More than a year ago, I wrote a column about the impact that an individual can have on the wider community, “You Might Be That Person.” Someone, operating in the shadows, took it to heart and just committed a huge act of random kindness.

I won’t get into the details here, but I’m working on a story about what this person’s (or group’s) actions will mean to many area residents in the future. Believe me, I have no inside track on their identity and I’m completely in the dark, too.

But I will share something that happened a little more than a week ago during a public event. This guy who everybody knows, somebody who lives on Dog Hill, thanked me for a recent column. I won’t embarrass him by mentioning his name, but I really needed a kind word at the time.

It’s funny how kindness often sticks to the shadows.

Feeding the Lord’s sheep can take many forms, my friends.

There is a local restaurant that hasn’t been in business that long. While it will be closed on Thanksgiving Day, its owners and staff invited a few residents to share a holiday meal with them in private.

The Methodist church in town often holds a dollar dinner, and the Redbank Valley Community Center is following suit. Imagine what that can do for somebody who can’t afford to eat out very often, if at all. I suspect there’s a good chance that “one of those people” will even pick up the one-dollar tabs.

A trust fund set up by one of my late elementary teachers has saved the day more than once for a local community institution. Marjorie Himes was one of the good ones, as a group of friends likes to say.

I remember a young man working at a McDonald’s drive-through window in Somerset one wintry day more than 20 years ago. He added milk and sugar to my coffee so I wouldn’t have to do it myself. I felt like the Queen of Sheba as I headed down the turnpike toward a dreaded tunnel.

And then there was the time when I was shoveling my driveway during a Cambria County snowstorm because my landlady’s snow blower was out of commission. A random guy, driving down the road with a blade on the front of his truck, whipped into the parking area and finished the job in one or two swipes.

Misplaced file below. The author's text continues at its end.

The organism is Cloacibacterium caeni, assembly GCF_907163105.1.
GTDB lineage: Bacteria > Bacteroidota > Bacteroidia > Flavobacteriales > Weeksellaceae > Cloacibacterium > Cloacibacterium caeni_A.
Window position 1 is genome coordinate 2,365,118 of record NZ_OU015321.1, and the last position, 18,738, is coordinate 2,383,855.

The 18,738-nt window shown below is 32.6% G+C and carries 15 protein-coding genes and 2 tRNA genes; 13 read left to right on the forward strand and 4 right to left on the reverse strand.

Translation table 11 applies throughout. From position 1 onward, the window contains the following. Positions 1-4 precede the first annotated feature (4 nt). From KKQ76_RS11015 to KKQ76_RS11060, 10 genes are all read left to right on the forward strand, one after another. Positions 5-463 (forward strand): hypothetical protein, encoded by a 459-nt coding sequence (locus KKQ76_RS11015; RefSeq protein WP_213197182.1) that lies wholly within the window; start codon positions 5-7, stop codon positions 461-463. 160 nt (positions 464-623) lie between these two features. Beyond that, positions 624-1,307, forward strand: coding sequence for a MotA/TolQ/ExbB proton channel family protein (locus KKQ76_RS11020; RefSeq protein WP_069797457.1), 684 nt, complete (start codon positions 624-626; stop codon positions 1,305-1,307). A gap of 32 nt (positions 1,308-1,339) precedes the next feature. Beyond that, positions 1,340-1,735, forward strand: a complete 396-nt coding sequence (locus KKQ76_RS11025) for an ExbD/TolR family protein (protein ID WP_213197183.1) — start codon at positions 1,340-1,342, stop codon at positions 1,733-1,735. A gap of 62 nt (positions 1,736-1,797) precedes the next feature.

Howling into the wind, I may have asked him to marry me. I had a boyfriend living in the D.C. area at the time, but never mind. This is all theoretical, you know.

When I lived in State College, Ye Olde College Diner had a tradition of serving Thanksgiving and Christmas dinner all day long for 50 cents. It was a complete dinner, not a sad and soggy sandwich, with all the trimmings. The owner at the time, a transplanted French pastry chef, made awesome pumpkin cheesecake for dessert.

In turn, there were more than a few servers who found $20 bills tucked under plates when it came time to clear the tables.

With these memories lingering in the back of my sometimes-erratic brain, I understand what prompted an unknown benefactor to bestow a very nice monetary blessing on two local organizations. It is an expression of thanksgiving that means more than a turkey consumed and then forgotten.

Even though I refuse to watch television news, I can be infected by the negativity swirling around Americans these days. Fortunately, there are still people in the world who come equipped with their own special kind of anti-venom.

A couple of weeks ago, I shared my occasional column-writing struggles. Not this week. Today I have wings on my fingers.

So, for all the unsung heroes and committers of random acts of kindness out there, I will be saying a prayer of thanksgiving for you on November 28. There is a very good chance that many of you will be out saving somebody’s life or home, feeding people you don’t even know or protecting our nation from the bad guys.

Happy Thanksgiving. It is the deed that makes the day, not vice versa.

[Susan Kerr is a semi-retired freelance writer living in her hometown of New Bethlehem. Previously, she was the managing editor of a regional-interest magazine and a business journal in State College.]

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